Kate Peters, born Coventry, England in 1980, gained a BA (Hons) in Photography at Falmouth College of Arts, Cornwall in 2002 before moving to London where she is currently based. Her work has been exhibited worldwide and can regularly be seen in publications including Monocle, FT Weekend, The Independent New Review, Guardian Weekend, and The Telegraph. Her portrait of Julian Assange, the founder of Wikileaks, was featured on the cover of TIME magazine in December 2010 and included in the Taylor Wessing Portrait Prize exhibition in November 2011. Kate’s first solo exhibition Stranger than Fiction was at the hpgrp Gallery in New York in February 2011. She has participated in numerous group shows including the Format Photography Festival in Derby, UK and the Darmstadter Tage der Fotografie in Germany. Several of her portraits form part of the permanent collection at the National Portrait Gallery in London.
Oliver Dignal was born in Frankfurt a.M., Germany in 1985. Studying art history at J.W.Goethe Universität, Frankfurt a.M., (2005-2006) he has been part of Klasse Martin Liebscher at Hochschule für Gestaltung, Offenbach am Main since 2008. Currently finishing his studies, he is also one of the founders of Album, Magazin für Fotografie (since 2010), which has released its third issue this year and held appearance at Paris Photo and further events in Hamburg, Vevey, Budapest etc. In 2010 also he won the Deutsche Börse Fotoförderpreis. His latest work is shown in the recent issue of waterfall magazine London/Taiwan. He lives and works in Berlin.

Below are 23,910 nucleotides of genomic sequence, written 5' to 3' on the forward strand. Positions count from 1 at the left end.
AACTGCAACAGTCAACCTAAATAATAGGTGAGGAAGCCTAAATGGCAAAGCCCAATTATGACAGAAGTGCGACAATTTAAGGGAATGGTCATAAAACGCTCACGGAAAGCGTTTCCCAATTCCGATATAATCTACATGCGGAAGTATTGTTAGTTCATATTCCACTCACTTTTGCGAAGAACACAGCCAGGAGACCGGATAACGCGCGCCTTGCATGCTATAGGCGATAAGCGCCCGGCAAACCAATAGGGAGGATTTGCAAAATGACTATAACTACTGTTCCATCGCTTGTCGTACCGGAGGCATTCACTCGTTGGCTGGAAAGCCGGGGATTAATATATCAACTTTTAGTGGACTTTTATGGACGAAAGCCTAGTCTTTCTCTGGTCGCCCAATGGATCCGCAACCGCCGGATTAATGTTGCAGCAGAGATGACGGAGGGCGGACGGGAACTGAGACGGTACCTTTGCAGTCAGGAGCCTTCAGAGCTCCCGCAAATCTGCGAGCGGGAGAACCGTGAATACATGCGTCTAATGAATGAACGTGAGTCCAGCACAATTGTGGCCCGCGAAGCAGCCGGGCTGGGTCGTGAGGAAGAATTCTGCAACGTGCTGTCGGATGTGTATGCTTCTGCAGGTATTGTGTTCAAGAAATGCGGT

“The photos of Marco Citron from ex-soviet countries look strangely familiar. They remind us of the images of Utopia, so beloved by Communist block photographers in the 60’s and 70s. These can be found in postcards, propaganda books showing the bright new cities they depicted and many other forms. Yet somehow we also know
they are different. Not only are these taken by a artist of some sophistication, but just the way he arranges the cars, and the foregrounds,for example, in the photographs has a real wit to them.
It is both playful and very subtle. The photographs have a humour to them which is almost a contradiction, given the dry and pedestrian nature of the subject matter.
That little ambiguity is what makes these photographs really work.”
A part of Food For Your Eyes Slideshows presented during Month of Photograhy in Vienna last november , “Boring Landscape” is exhibited at the 5th Darmstädter Tage der Fotografie